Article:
Registration is free and open to the public. We hope you will support the symposium, attend, submit abstracts for poster presentations, and encourage other students and colleagues to attend!
In her 1961 book, The Death and Life of Great American Cities, community activist Jane Jacobs described the elements that made cities vibrant and safe. She predicted how segregating work, home and play would destroy the fabric of communities. She also described how mixed use neighborhoods (shops and homes, rich and poor, arts and entrepreneurs) created the best quality of life.
In this year’s Fall Forum: Making Kent More Sustainable, Just, and Successful , Jennifer Mapes, Assistant Professor Geography Department, Kent State University, will share her admiration for Jacobs, and look at how we can use her ideas to think about Kent today.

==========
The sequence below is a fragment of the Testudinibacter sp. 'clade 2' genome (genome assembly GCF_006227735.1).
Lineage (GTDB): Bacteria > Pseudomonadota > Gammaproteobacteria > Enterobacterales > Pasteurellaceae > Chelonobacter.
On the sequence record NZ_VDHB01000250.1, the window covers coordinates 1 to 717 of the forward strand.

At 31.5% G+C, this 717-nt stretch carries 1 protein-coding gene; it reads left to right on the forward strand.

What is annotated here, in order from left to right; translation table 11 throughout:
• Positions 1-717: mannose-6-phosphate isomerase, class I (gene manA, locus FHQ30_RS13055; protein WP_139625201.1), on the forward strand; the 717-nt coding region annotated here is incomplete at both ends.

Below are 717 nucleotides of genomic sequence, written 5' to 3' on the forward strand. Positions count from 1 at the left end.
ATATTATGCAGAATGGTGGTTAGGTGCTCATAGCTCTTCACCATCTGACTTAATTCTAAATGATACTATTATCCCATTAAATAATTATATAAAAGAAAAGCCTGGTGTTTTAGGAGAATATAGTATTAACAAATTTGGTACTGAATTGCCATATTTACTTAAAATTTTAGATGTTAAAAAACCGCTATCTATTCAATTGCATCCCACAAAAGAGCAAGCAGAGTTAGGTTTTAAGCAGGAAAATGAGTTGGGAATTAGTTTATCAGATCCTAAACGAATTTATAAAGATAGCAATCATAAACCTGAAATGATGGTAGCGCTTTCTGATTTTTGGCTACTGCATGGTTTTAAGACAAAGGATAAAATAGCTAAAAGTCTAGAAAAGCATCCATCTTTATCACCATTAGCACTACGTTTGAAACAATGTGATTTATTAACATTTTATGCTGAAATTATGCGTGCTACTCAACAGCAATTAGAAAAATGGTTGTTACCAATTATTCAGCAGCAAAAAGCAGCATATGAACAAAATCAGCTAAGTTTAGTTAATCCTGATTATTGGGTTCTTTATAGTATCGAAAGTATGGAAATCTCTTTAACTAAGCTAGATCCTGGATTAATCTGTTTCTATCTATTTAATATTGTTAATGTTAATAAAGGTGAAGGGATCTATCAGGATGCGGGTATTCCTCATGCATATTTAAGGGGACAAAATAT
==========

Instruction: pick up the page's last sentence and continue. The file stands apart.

• Jacobs was particularly concerned about the increasing dominance of the automobile and loss of sense of community in neighborhoods. • She stressed the importance of walkability and community driven planning cities designed by people and for people. • This approach has slowly made its way into the mainstream and into Kent’s urban fabric there’s much to celebrate about the evolution of Kent’s downtown and neighborhoods, but much more work to do.
So how can the city, and we, as residents, learn from Jacobs as well as the successes and failures of cities in the past 100 years and move forward to a more sustainable, just, and successful community?
We hope you will join us to find out.
Tuesday, October 29, 2019 7pm Kent Free Library 312 West Main Street Kent, OH 44240
The climate is changing all over the United States but not at the same rate in all places. Ohio is among the regions where
the climate is changing most rapidly. It is predicted that this region will be an average of 4 to 5 degrees warmer by 2050. Such rapid climate change puts at risk the economic and environmental sustainability of ecosystems, a situation that will require people to adapt to the changes or move elsewhere.